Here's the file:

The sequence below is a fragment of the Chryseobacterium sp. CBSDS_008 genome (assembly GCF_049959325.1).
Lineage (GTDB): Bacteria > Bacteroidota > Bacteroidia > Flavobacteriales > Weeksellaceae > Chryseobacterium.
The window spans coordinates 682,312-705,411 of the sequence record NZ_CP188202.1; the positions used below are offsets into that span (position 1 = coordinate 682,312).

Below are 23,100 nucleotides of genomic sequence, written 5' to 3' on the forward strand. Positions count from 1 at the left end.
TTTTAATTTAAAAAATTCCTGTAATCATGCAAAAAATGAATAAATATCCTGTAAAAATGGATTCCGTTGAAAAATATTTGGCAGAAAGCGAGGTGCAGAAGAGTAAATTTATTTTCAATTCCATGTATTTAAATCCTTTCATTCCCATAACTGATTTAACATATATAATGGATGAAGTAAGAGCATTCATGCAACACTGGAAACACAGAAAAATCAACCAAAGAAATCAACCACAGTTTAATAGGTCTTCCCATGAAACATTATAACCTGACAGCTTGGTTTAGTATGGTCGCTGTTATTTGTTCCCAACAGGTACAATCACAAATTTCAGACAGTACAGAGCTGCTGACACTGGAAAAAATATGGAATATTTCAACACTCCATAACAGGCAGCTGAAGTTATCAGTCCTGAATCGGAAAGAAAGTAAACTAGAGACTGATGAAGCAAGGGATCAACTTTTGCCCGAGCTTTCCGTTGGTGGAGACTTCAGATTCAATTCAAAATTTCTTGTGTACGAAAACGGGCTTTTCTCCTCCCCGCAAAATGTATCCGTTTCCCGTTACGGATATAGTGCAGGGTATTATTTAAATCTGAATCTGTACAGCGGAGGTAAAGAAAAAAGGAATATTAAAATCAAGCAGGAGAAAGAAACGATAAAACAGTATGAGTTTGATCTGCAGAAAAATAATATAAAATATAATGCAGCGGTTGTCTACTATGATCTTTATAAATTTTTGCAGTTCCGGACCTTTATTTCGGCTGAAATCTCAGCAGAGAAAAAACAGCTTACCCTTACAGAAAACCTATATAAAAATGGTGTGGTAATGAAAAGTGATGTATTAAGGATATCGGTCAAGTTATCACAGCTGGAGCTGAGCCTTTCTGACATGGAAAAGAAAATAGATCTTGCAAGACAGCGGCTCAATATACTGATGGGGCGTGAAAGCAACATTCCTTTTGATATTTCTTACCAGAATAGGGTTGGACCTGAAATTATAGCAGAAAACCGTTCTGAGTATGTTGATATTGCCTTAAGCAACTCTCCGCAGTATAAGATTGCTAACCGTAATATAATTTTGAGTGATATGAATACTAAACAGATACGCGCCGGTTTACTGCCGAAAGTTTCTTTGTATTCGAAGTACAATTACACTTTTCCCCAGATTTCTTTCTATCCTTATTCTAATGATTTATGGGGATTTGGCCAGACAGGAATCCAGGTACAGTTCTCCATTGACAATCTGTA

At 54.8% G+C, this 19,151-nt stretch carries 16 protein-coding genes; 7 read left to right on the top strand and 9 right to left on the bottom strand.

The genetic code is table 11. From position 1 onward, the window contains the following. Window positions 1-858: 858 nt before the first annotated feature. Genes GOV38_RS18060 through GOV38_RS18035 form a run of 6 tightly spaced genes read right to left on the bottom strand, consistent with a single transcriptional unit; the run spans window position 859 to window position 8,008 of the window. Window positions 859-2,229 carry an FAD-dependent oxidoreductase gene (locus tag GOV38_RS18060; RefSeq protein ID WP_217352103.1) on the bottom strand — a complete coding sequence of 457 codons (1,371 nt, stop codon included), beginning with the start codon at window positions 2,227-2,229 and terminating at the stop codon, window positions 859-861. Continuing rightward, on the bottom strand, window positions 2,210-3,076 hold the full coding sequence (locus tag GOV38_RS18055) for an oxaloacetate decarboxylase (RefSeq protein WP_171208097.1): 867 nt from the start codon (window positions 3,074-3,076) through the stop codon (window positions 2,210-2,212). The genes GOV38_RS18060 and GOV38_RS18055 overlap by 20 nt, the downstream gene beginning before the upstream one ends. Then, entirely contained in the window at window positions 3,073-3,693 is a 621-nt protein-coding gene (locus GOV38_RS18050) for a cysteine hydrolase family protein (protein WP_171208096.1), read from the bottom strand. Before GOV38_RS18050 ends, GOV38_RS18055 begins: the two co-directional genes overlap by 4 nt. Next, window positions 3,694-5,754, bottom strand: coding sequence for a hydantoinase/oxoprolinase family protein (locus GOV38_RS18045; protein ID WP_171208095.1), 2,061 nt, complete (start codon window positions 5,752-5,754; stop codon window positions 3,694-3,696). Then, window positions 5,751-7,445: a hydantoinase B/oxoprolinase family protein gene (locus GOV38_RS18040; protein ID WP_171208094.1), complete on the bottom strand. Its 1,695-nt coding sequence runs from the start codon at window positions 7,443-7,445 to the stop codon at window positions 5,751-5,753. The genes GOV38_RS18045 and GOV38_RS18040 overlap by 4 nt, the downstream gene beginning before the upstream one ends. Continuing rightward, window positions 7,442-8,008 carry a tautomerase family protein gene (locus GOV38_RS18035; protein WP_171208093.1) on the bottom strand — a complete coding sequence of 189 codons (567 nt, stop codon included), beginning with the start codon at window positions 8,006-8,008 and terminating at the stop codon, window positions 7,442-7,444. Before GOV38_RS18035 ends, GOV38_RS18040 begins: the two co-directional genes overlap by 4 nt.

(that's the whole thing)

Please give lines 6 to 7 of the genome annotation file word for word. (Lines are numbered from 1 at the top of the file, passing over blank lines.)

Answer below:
At 54.8% G+C, this 19,151-nt stretch carries 16 protein-coding genes; 7 read left to right on the top strand and 9 right to left on the bottom strand.

The genetic code is table 11. From position 1 onward, the window contains the following. Window positions 1-858: 858 nt before the first annotated feature. Genes GOV38_RS18060 through GOV38_RS18035 form a run of 6 tightly spaced genes read right to left on the bottom strand, consistent with a single transcriptional unit; the run spans window position 859 to window position 8,008 of the window. Window positions 859-2,229 carry an FAD-dependent oxidoreductase gene (locus tag GOV38_RS18060; RefSeq protein ID WP_217352103.1) on the bottom strand — a complete coding sequence of 457 codons (1,371 nt, stop codon included), beginning with the start codon at window positions 2,227-2,229 and terminating at the stop codon, window positions 859-861. Continuing rightward, on the bottom strand, window positions 2,210-3,076 hold the full coding sequence (locus tag GOV38_RS18055) for an oxaloacetate decarboxylase (RefSeq protein WP_171208097.1): 867 nt from the start codon (window positions 3,074-3,076) through the stop codon (window positions 2,210-2,212). The genes GOV38_RS18060 and GOV38_RS18055 overlap by 20 nt, the downstream gene beginning before the upstream one ends. Then, entirely contained in the window at window positions 3,073-3,693 is a 621-nt protein-coding gene (locus GOV38_RS18050) for a cysteine hydrolase family protein (protein WP_171208096.1), read from the bottom strand. Before GOV38_RS18050 ends, GOV38_RS18055 begins: the two co-directional genes overlap by 4 nt. Next, window positions 3,694-5,754, bottom strand: coding sequence for a hydantoinase/oxoprolinase family protein (locus GOV38_RS18045; protein ID WP_171208095.1), 2,061 nt, complete (start codon window positions 5,752-5,754; stop codon window positions 3,694-3,696). Then, window positions 5,751-7,445: a hydantoinase B/oxoprolinase family protein gene (locus GOV38_RS18040; protein ID WP_171208094.1), complete on the bottom strand. Its 1,695-nt coding sequence runs from the start codon at window positions 7,443-7,445 to the stop codon at window positions 5,751-5,753. The genes GOV38_RS18045 and GOV38_RS18040 overlap by 4 nt, the downstream gene beginning before the upstream one ends. Continuing rightward, window positions 7,442-8,008 carry a tautomerase family protein gene (locus GOV38_RS18035; protein WP_171208093.1) on the bottom strand — a complete coding sequence of 189 codons (567 nt, stop codon included), beginning with the start codon at window positions 8,006-8,008 and terminating at the stop codon, window positions 7,442-7,444. Before GOV38_RS18035 ends, GOV38_RS18040 begins: the two co-directional genes overlap by 4 nt.